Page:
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'Being blind is not an obstacle'

Rohini Kejriwal, Dec 12, 2012, DHNS:

Positive Outlook

strong willed Matthew Horsey

Where there’s a will, there’s a way. That’s probably the best way to describe the life of Matthew Horsey, the captain of the Australian blind cricket national team.

As a child, playing cricket was quite a passion for Matthew, who always dreamt of representing Australia in the international arena in the sport. But fate chose to defer his dreams, as he shares with Metrolife.

“I always played cricket as a kid. When I was a teenager, my eyesight slowly deteriorated and I stopped playing for a while. It wasn’t until the age of 18 that I found out I was visually impaired,” recalls the captain. “When I was 23, I found out about blind cricket and that I could represent my country in it. It was the most exciting news for me and something I really wanted to achieve. That’s where this journey began,” he smiles.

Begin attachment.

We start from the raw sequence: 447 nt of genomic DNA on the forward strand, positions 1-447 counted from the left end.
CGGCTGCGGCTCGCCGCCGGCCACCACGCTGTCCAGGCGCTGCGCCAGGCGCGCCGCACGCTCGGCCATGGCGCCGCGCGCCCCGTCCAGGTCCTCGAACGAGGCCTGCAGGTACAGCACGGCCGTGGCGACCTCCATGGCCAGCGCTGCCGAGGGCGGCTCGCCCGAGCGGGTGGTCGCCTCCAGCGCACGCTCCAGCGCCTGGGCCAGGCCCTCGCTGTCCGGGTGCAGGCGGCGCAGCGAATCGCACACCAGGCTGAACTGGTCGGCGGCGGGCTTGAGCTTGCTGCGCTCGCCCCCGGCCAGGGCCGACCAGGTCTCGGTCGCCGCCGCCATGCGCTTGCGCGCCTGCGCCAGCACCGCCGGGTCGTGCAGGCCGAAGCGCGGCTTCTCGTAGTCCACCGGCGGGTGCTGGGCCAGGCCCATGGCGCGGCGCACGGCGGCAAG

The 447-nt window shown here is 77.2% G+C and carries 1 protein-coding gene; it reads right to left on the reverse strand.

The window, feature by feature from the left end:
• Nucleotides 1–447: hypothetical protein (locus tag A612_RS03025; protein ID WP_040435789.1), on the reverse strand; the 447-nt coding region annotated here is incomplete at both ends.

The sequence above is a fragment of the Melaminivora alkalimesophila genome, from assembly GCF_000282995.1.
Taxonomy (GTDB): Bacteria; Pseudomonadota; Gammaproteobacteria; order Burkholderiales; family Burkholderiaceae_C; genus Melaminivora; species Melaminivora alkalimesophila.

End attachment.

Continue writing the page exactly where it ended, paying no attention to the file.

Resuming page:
For Matthew, the change from normal cricket to blind cricket has not been hard to adjust to. He notes, “Because I played cricket as a child, it was very easy to play blind cricket. I could already play the sport and bat and bowl properly and knew the intricacies of the game. I had the basic foundation there. The only difference was the ball.”

As an afterthought, he adds, “I used to play softball as a pitcher when I was a kid and so, the underarm bowling wasn’t tough either. Everything just worked out well for me because I think I had the perfect training.”

Surprisingly, he has come to terms with his condition very well. “I guess for me, it’s just about living everyday life. My eyesight deteriorated gradually and I didn’t even notice it coming. I just thought I needed glasses,” shares the 35-year-old.

Knowing his story, it’s inspiring to see the attitude he keeps towards the sport and life in general. “If you’re looking at me, my normal is different from your normal. For me, being blind is not an obstacle. When people ask me how I do it, I just answer saying ‘persistence’. If you believe in yourself, that’s half the work done,” he wraps up.


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